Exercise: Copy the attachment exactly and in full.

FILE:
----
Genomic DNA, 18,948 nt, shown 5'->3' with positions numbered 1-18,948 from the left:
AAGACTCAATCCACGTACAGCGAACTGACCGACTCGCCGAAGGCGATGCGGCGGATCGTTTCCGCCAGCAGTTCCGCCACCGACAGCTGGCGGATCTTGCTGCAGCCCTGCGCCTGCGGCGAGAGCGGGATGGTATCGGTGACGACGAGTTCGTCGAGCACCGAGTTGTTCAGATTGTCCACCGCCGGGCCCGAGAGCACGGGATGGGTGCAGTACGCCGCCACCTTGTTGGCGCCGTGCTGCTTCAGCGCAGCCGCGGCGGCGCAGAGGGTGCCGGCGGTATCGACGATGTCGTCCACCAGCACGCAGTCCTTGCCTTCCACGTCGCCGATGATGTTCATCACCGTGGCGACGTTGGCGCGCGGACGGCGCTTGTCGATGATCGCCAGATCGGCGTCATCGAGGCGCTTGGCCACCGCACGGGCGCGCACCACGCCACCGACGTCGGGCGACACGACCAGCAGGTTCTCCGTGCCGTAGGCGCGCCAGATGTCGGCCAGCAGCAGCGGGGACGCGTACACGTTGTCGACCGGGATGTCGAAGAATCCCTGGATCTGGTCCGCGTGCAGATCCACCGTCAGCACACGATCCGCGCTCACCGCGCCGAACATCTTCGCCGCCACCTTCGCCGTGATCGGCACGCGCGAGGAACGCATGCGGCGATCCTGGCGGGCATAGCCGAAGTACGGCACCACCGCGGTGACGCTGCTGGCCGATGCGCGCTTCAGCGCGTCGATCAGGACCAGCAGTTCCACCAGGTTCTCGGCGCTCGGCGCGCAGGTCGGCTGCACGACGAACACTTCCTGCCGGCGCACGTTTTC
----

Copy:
Genomic DNA, 18,948 nt, shown 5'->3' with positions numbered 1-18,948 from the left:
AAGACTCAATCCACGTACAGCGAACTGACCGACTCGCCGAAGGCGATGCGGCGGATCGTTTCCGCCAGCAGTTCCGCCACCGACAGCTGGCGGATCTTGCTGCAGCCCTGCGCCTGCGGCGAGAGCGGGATGGTATCGGTGACGACGAGTTCGTCGAGCACCGAGTTGTTCAGATTGTCCACCGCCGGGCCCGAGAGCACGGGATGGGTGCAGTACGCCGCCACCTTGTTGGCGCCGTGCTGCTTCAGCGCAGCCGCGGCGGCGCAGAGGGTGCCGGCGGTATCGACGATGTCGTCCACCAGCACGCAGTCCTTGCCTTCCACGTCGCCGATGATGTTCATCACCGTGGCGACGTTGGCGCGCGGACGGCGCTTGTCGATGATCGCCAGATCGGCGTCATCGAGGCGCTTGGCCACCGCACGGGCGCGCACCACGCCACCGACGTCGGGCGACACGACCAGCAGGTTCTCCGTGCCGTAGGCGCGCCAGATGTCGGCCAGCAGCAGCGGGGACGCGTACACGTTGTCGACCGGGATGTCGAAGAATCCCTGGATCTGGTCCGCGTGCAGATCCACCGTCAGCACACGATCCGCGCTCACCGCGCCGAACATCTTCGCCGCCACCTTCGCCGTGATCGGCACGCGCGAGGAACGCATGCGGCGATCCTGGCGGGCATAGCCGAAGTACGGCACCACCGCGGTGACGCTGCTGGCCGATGCGCGCTTCAGCGCGTCGATCAGGACCAGCAGTTCCACCAGGTTCTCGGCGCTCGGCGCGCAGGTCGGCTGCACGACGAACACTTCCTGCCGGCGCACGTTTTC